12. Anyone know if the EGR functions are fully disabled when using the RED ECU? Asked another way, anyone using a RED ECM that does not have EGR at all? I have a US-spec 98 Esprit. I am using the factory RED ECU. I have the plenum off to replace a sticky Idle valve and I noticed that the EGR pipe is cracked. This may be associated with the reason the my last IAC valve annoyingly only lasted a year. I would really like to remove the EGR system altogether. I understand that the early UK cars did not have EGR at all and the non-US cars show a small plug inserted in the EGR manifold that would appear to effectively disable the system. My concern is that I do not want to end up throwing a code if I remove the EGR pipe and plug both ports. I assume the 'race only' and non US-specific nature of the Red ECM would dispense with such things as EGR in the same way it ignores the post-cat O2 sensors. Can anyone confirm this? Many thanks!
  13. Nope. I am packing the Esprit up right now for the 5 hour trip. See you there!
  14. 1998 Lotus Esprit V8 SCCDC0827WHA15573 Black, Tan Rod Wiggins, Cleveland, OH, USA.
  15. I may have mentioned the car had a bit of a shunt at an open track day back in November. It is finally back together. I did have some scuffs on a couple wheels so I decided to refinish all four wheels. And since they would all need redone, I decided to do a bit of a modern ode to the John Player Special color scheme. The wheels are a color called 'champaigne'. In some light they are just dark gray, in other they are fairly obviously gold. Let me know what you think. (and the car is missing a few parts yet as I am waiting for the final color sand and buff to be perfect) Cheers, Rod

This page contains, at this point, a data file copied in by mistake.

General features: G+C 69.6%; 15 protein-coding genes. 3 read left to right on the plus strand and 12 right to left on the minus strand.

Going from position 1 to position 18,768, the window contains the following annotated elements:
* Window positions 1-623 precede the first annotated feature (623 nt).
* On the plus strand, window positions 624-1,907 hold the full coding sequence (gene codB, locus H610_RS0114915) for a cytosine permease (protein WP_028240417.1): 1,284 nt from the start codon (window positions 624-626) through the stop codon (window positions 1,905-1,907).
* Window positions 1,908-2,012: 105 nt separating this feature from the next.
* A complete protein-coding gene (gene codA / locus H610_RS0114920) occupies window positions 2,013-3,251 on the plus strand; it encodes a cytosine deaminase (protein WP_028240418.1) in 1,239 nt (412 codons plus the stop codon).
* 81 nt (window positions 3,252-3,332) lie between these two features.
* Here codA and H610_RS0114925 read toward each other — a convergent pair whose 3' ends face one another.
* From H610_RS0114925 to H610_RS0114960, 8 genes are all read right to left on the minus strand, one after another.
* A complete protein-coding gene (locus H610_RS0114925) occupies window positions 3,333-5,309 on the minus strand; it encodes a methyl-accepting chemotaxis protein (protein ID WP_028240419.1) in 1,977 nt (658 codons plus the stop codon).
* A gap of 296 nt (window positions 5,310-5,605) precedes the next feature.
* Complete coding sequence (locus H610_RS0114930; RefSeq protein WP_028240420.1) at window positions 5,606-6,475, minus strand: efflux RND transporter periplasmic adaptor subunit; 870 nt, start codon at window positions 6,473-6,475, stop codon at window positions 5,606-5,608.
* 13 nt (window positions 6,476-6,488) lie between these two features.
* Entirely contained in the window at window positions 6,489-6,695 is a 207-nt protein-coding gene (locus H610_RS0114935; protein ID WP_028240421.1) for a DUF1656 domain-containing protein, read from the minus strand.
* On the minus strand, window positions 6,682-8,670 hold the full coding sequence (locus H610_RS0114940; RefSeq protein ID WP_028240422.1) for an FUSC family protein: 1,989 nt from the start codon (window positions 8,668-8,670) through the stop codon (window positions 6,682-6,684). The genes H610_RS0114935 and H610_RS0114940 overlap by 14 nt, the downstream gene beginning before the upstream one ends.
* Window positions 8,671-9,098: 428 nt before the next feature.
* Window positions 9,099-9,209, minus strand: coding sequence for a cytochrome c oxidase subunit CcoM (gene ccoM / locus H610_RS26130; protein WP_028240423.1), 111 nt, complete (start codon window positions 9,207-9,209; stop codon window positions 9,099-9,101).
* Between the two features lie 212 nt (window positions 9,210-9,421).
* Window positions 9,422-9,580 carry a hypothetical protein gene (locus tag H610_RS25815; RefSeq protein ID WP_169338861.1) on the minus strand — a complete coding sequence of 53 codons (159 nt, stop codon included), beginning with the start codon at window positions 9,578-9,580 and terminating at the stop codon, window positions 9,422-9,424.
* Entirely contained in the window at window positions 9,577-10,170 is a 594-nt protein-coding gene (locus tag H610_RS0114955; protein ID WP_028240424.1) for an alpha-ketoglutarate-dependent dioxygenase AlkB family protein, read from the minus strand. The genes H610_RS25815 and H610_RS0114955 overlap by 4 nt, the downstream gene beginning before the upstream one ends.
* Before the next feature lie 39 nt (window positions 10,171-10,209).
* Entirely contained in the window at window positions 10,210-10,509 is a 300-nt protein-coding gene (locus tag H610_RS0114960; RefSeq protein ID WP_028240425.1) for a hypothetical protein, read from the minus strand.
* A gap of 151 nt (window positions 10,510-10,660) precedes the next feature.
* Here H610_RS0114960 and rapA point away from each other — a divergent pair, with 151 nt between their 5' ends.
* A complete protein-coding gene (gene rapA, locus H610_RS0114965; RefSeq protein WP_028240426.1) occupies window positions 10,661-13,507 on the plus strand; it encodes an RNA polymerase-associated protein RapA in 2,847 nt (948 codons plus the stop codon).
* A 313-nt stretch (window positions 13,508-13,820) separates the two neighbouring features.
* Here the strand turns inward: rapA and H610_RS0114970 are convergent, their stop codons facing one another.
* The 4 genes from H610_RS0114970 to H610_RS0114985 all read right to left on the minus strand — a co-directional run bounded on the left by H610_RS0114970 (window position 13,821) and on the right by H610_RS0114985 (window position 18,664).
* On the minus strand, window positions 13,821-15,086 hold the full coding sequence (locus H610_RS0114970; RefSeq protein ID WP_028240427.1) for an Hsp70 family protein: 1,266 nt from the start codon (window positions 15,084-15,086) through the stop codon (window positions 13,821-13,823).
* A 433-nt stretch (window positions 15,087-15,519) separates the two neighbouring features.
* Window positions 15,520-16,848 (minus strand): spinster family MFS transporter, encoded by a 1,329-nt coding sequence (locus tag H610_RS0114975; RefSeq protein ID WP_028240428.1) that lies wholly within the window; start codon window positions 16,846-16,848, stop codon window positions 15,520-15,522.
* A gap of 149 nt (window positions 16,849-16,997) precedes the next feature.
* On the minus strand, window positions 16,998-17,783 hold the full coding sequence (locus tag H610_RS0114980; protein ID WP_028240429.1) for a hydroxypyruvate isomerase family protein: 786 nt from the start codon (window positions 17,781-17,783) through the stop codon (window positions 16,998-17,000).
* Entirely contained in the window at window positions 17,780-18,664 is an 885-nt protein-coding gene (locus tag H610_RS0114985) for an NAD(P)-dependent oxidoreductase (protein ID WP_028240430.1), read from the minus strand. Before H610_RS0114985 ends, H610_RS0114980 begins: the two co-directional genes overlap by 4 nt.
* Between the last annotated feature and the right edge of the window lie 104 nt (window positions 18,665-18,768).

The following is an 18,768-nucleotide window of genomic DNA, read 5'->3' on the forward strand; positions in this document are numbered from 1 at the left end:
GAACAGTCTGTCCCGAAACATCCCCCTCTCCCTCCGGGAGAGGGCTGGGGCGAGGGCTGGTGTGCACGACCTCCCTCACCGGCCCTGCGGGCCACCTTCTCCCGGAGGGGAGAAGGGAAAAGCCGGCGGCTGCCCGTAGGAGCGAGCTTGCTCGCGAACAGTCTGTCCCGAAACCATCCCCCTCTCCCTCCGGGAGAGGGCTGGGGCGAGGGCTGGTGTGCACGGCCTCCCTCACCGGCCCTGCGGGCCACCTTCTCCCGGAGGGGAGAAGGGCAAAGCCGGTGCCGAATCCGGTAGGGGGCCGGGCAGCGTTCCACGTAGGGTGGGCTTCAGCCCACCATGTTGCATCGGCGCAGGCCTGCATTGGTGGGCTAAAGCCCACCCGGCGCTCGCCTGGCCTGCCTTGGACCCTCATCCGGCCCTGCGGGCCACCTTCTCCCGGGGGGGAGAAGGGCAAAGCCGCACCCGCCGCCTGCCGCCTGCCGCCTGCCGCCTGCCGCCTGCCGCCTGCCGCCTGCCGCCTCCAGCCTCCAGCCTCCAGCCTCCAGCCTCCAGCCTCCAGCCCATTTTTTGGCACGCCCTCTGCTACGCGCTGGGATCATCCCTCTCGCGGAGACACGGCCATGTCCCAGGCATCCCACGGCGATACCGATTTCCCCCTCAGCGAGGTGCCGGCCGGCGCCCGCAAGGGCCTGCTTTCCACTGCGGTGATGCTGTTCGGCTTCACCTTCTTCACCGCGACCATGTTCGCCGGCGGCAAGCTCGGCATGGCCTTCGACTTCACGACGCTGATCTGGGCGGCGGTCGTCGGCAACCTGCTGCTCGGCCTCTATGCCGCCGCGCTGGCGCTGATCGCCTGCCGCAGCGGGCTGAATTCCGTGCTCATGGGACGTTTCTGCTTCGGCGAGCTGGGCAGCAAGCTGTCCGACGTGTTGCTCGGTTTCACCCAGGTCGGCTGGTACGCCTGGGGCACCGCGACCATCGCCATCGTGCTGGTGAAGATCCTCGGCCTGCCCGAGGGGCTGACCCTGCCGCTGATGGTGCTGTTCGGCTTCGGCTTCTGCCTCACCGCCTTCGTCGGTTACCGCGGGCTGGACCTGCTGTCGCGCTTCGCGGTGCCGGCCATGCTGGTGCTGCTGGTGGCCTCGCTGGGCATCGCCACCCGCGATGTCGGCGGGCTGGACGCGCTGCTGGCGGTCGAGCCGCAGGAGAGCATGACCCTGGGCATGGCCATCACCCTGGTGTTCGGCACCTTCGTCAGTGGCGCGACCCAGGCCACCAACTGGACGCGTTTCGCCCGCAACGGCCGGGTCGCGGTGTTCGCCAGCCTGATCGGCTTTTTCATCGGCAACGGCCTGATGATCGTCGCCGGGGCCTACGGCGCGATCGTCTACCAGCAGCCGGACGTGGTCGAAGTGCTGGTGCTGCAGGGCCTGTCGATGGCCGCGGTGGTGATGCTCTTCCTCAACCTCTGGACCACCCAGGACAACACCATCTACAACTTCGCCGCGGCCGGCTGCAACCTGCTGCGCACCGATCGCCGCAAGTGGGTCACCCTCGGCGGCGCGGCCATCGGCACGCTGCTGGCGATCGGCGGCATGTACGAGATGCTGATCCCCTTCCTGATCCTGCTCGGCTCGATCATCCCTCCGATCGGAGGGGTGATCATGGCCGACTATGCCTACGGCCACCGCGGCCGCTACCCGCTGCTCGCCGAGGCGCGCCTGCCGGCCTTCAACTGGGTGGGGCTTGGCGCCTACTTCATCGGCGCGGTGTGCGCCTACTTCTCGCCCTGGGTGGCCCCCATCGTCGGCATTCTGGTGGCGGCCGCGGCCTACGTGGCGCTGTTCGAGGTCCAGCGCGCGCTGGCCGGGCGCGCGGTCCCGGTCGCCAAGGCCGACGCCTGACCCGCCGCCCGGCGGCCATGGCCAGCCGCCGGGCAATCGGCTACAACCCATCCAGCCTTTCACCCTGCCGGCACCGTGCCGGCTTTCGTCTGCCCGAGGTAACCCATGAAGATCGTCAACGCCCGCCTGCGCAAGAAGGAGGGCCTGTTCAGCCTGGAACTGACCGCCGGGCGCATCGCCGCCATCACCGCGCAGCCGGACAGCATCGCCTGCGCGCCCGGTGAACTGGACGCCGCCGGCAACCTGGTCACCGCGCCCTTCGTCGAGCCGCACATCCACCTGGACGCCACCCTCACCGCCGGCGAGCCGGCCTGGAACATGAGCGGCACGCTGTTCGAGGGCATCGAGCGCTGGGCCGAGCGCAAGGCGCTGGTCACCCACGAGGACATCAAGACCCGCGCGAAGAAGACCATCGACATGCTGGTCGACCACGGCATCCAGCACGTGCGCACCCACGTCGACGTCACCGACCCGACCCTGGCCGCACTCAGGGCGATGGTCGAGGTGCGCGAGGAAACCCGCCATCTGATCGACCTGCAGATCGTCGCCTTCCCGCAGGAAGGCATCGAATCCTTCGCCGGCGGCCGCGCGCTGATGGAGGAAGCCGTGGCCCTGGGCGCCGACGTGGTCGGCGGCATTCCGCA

16. I spent several years tuning race and high performance street cars professionally. I have used Johan's chips and monitored air fuel ratio's with top end equipment. The mixture is very safe at least up to 17psi. (the highest I measured). The 12psi capsules are a good upgrade and will not lead to 'sudden death' of engine and driveline components. I recommend the use of a quality boost gauge and controller. The boost gauge will confirm that the capsules are indeed calibrated correctly and that everything went back together right. Remember, the controller will only allow you to go up with your boost from 12 psi, but not down. I like the high-end units since they allow you to modify the boost curve a bit. Stock wategates have a tendancy to leak at raised boost causing unnecessary loss of power. P.S. Beautiful car! Tan with black is my favorite combination. My car is coming back together after a small 'off' at an open track day. my 2 cents (or .005 euro) Rod
  17. rwiggins951

    Ecu

    I have had two versions of the "race ECU." The first one was rechipped by Johan. He does a great job on this and I was very happy with the results. You can see if it has been rechipped by checking (as another poster mentioned) that the two main chips are now in sockets. The stock boxes do not come that way. I also recently purchased the official "Race ecu" from the Lotus factory in Hethel. I was hoping it was going to be fancy red or something. It came in an official lotus parts box and said offroad use only. However, The part itsef looked the same. On the ECU it was handwritten hastily in marker a big X and "offroad use only", but not much else to distinguish it. I may be able to post a photo in a few days. Jeff from JAE tells me that Lotus has two part numbers for V8 ECMs. One that is accompanied by your VIN in order to match the MY emissions equipment as well as whether you want the high-torque (later mapping). The other part number is for the race ECM. The fact that these two boxes are considered a different part entirely, instead of simply a variation on the software, was surprising to me. Hope this helps, Rod